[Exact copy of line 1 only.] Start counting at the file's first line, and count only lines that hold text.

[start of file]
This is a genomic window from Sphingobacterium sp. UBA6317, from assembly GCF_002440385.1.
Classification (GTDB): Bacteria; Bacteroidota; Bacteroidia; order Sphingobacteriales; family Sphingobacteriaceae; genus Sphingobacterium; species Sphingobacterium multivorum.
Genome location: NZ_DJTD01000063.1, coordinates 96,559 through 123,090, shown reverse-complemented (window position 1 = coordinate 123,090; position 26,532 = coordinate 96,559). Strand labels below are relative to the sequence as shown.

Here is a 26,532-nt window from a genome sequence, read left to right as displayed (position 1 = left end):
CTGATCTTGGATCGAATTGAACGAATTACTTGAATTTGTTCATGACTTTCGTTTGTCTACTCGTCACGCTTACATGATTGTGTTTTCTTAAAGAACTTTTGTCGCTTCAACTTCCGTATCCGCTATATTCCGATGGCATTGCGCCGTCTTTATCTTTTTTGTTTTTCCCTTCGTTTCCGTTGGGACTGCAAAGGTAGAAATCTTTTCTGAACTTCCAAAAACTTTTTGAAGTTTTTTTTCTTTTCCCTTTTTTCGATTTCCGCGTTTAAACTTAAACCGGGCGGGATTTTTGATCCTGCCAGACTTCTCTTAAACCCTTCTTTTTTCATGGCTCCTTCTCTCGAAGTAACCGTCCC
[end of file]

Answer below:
This is a genomic window from Sphingobacterium sp. UBA6317, from assembly GCF_002440385.1.